What’s in a name: Linguistic violence in Turkey

A new and good friend of mine at CUNY is from the Kurdish region of Turkey, located in the southeastern part of the country and sometimes called Turkish Kurdistan. I’ve learned a lot about the region – which is really one part of a larger area that extends into Iraq, Iran, and Syria and comprises 30 million people – from her as well as from the news, like many people who have followed the clashes of various local forces with the crush of ISIS across sections of the Middle East as it seeks to consolidate power. ISIS’s success in destroying Kurdish communities, enslaving, raping, mutilating, and executing hundreds of innocent people in their path, is due in part to the fact that the Turkish government, which historically has brutalized, marginalized, and neglected Kurds, has been reluctant to act to strengthen resistance in the Kurdish region, a fact which some argue inadvertently allowed ISIS to gain footholds it never otherwise would have taken.

This history is long and I confess I don’t know it; however, through my conversations with my friend, I am starting to piece together a view of a complex and ancient set of cultures through her personal experiences as a Kurdish woman living in Turkey. She told me today, for example, that in Turkey it was illegal up until only ten years ago for a Kurdish person to name her child with a Kurdish name (although problems have still surfaced as a result of a continuing ban by the Turkish government on the use of certain letters to write Kurdish names, as such orthographic usages were deemed “dangerous”). In and of itself, this may not seem shocking; there have been cases in which governments have prevented their citizens from naming their children certain names which they deem to have the potential to cause the child strife in later life (for an example, read here about an Australian couple that wanted to name their child “4Real” but later elected “Superman” because the government barred them from the former choice).

The problem comes in when we think about the formal proclamation that all names from one ethnolinguistic identity are banned; this becomes, I would argue, a form of linguistic violence. This mandate was part of a fully articulated policy in Turkey to restrict not only the use of Kurdish – which, if spoken, constituted an illegal act until the 1990s – but also the ability of Kurds to define their most private of spheres: the family. These “names which [did] not conform to national culture, moral norms, customs and traditions and which offend[ed] the public could not be given to children” (this phrasing is taken from an article which discusses the controversy around Kurdish naming in Turkey) and thus were outlawed.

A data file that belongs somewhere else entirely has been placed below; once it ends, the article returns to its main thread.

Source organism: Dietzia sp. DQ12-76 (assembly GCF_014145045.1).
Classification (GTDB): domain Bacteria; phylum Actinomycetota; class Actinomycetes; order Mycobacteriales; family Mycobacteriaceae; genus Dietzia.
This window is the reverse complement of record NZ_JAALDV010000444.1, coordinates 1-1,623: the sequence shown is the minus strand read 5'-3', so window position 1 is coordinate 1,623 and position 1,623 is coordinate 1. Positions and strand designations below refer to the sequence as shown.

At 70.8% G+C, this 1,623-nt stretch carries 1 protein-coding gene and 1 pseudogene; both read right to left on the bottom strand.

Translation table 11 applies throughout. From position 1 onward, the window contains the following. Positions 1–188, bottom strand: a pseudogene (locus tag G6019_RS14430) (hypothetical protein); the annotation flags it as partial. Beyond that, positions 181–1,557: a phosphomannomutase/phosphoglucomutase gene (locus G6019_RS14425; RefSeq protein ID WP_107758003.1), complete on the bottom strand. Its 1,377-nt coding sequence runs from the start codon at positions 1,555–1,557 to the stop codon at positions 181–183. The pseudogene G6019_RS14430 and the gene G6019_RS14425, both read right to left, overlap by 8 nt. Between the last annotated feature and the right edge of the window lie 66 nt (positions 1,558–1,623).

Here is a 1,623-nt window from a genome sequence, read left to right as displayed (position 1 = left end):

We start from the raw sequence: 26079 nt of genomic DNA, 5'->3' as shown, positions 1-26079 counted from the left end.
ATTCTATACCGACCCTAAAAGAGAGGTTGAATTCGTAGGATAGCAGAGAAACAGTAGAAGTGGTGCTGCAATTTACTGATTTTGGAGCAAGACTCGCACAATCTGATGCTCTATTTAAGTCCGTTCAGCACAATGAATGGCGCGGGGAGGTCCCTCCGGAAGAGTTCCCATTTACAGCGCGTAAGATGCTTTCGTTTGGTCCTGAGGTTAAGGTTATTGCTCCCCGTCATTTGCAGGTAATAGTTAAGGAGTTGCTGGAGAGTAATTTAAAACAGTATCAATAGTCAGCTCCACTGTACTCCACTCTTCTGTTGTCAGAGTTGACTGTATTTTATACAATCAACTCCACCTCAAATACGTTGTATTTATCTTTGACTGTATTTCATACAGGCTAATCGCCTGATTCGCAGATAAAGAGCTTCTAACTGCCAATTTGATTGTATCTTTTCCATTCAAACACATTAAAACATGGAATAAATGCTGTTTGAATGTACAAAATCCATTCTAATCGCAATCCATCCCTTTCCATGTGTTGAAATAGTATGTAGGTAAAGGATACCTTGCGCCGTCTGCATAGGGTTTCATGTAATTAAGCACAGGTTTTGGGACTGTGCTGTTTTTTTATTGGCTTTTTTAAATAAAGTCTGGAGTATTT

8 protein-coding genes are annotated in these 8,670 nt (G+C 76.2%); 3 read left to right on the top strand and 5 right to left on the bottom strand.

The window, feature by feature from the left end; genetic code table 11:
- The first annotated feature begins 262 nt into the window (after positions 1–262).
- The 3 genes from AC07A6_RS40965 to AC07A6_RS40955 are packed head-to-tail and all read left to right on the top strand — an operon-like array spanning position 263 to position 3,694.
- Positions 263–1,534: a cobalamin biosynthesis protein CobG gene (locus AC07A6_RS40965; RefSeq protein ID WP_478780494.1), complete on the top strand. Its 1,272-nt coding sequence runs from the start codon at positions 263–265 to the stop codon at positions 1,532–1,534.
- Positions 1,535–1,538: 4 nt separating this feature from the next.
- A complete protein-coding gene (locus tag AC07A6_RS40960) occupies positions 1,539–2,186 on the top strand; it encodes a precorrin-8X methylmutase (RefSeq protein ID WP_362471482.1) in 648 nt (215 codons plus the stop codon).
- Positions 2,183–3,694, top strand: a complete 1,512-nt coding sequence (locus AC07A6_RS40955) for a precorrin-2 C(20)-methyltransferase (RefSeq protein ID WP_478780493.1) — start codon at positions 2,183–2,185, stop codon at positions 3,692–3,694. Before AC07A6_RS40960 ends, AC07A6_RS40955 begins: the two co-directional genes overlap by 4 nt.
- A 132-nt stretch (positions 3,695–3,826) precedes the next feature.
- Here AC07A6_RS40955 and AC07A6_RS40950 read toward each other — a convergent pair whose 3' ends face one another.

In “Excitable Speech: A Politics of the Performative,” Judith Butler’s chapter entitled “On Linguistic Vulnerability” elaborates the ways in which language positions us as subjects in society (a process termed “interpellation” by Althusser) and, thus, can act to wound us. It’s an interesting, though somewhat abstract concept (which should be the case as Butler is a philosopher and deals in ideas). A clear example can be seen in situations when a racial or homophobic slur, which has power because it has historically built meaning which becomes “ritualized,” is said by one person to another; the speaker is positioned in a particular way by the speech act, as is the hearer, and a form of symbolic violence (e.g., racism, heterosexism) can take place.

I found myself wondering, as my friend told me this about Turkey’s language policy, whether the excision of certain groups of words which are ethnically rooted couldn’t also constitute a form of linguistic violence. To prohibit the performative act of naming a child – which transforms the child into a linguistic subject as well – means to interrupt the very process of a child’s becoming a part of her sociocultural world. Her physical self is intact, but the name her parents choose for her, acting as an invocation of her cultural identity (Kurdish) in their community, is refused; further, only a name taken from the inventory of options from the intervening culture (Turkish) is permitted, thus creating the first form of linguistic violence against her: a violence of theft and supplantation.

This tragedy, the cleansing of identity from newborns in Kurdish communities, must have gone for many years with little comment from wider society in Turkey and perhaps even in Turkish Kurdistan. Though symbolic, this repeated act over generations no doubt splintered many Kurds’ self-view into one that should be rationed and given over to the dominant/occupying force of Turkey. Let’s hope the healing, the reconstitution of the Kurdish identity can find new hope in the preciousness of the name.

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TBT: Analysis and Critique of the Multiple Intelligences Theory as a Pedagogical Approach and Educational Method – UMass Boston, Fall 2012

Midterm Paper: Analysis and Critique of the Multiple Intelligences Theory as a Pedagogical Approach and Educational Method